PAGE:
Reading owner in talks over club, stadium sale

Featured image credit: Steve Daniels/CC BY-SA 2.0/Edited for size

Reading has announced that its owner, Dai Yongge, is in “exclusive negotiations” with an unnamed buyer for the English League One football club after committing to a letter of intent.

Both parties are now trying to agree terms, which is expected to take up to two months according to the club. The sale will include Dai’s shareholding in the club, its Select Car Leasing Stadium, and Bearwood Park training ground.

Chinese businessman Dai has served as Reading’s majority owner since 2017, with his time at the club marred by continuous protests from supporters. Reading sits six points above the League One relegation zone and has had six points deducted this season for breaches of financial regulations while Dai tries to sell the club.

One of the interested parties – Genevra Associates – is no longer in negotiations, according to the BBC, due to not being willing to lend money to the club prior to English Football League (EFL) approval. The money is thought to have covered the shortfall that was present in the club’s March financial accounts, which was around £1m ($1.2m/€1.1m).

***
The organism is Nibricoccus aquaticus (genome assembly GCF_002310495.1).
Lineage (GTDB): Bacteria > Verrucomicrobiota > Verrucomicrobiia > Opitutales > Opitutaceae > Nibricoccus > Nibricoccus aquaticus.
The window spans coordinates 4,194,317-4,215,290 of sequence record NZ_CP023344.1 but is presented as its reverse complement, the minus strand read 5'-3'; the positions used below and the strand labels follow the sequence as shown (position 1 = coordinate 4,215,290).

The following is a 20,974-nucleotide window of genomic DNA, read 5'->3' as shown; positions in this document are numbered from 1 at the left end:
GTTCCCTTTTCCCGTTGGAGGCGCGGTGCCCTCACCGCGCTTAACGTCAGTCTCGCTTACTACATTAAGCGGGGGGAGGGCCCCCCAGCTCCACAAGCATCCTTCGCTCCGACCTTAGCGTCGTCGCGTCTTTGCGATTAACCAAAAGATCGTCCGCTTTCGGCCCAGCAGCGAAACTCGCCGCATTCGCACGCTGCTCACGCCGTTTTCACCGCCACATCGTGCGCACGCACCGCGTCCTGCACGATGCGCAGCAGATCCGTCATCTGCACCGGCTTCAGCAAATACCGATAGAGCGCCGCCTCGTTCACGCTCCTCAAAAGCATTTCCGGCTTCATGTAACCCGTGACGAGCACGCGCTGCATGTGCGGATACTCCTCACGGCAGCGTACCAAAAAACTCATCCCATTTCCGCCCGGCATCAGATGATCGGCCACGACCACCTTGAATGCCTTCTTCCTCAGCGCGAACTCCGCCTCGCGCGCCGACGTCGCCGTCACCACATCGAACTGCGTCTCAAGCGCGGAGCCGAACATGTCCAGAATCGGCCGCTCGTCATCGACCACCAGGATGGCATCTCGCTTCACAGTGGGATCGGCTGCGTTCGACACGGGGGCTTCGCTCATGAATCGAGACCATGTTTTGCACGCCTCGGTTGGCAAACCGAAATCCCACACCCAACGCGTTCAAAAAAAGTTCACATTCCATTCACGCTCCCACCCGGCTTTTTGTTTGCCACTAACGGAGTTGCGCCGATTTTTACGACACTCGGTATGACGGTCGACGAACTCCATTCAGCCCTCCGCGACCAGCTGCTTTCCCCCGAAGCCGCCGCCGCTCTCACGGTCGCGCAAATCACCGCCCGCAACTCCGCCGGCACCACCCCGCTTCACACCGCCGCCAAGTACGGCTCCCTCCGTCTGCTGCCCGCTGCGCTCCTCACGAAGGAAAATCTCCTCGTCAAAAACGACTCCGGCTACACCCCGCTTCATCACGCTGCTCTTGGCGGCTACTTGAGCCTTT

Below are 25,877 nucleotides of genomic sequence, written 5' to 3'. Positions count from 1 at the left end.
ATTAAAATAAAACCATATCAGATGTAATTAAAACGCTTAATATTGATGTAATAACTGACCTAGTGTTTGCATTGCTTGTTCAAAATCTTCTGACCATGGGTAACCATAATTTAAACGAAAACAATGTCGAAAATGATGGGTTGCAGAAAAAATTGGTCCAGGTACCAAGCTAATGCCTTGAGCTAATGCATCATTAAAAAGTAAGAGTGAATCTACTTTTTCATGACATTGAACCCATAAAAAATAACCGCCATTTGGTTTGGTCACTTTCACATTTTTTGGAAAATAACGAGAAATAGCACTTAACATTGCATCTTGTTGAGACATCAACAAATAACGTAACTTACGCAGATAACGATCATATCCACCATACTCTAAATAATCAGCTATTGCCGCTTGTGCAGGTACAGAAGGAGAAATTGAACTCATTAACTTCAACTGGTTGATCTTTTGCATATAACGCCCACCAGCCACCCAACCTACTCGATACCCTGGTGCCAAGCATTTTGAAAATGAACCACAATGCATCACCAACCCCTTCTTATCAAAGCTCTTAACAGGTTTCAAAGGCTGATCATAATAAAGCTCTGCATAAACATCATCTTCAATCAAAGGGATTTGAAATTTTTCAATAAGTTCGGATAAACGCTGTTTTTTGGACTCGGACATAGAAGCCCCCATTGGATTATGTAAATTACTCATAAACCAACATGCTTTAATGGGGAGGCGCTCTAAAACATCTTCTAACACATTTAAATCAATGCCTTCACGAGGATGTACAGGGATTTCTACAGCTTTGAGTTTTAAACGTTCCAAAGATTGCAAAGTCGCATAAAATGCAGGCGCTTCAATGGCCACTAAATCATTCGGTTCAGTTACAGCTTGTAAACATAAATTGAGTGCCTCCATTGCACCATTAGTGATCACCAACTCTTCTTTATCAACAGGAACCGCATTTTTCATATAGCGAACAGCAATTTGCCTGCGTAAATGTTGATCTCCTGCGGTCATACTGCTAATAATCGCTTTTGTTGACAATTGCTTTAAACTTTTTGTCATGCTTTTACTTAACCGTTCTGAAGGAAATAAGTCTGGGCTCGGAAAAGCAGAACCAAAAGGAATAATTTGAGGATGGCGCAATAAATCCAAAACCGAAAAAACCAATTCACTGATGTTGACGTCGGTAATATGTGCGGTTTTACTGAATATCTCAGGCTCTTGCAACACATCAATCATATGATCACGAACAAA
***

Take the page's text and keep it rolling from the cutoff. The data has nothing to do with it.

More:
Fan-led protest group Sell Before We Dai has expressed its content, but also wariness, at the latest development.

“Naturally we are delighted to see movement on the sale of the club, but as always with communications involving Mr Dai, this statement provides as many questions as answers,” a statement from the group read.

“The most obvious elephant in the room is that the exclusivity partner has not been named. We respect that a deal as complicated as this one requires discretion, but when Mr Dai’s entire stewardship has been characterised by secrecy and shadowy behaviour, we reserve the right to be uneasy at this lack of transparency.”

Last week, a potential sale of Bearwood Park was put on hold due to “planning limitations”. Fellow League One club Wycombe Wanderers said it would purchase the site from Reading, but this was blocked as planning restrictions limit the use of the facility to Reading.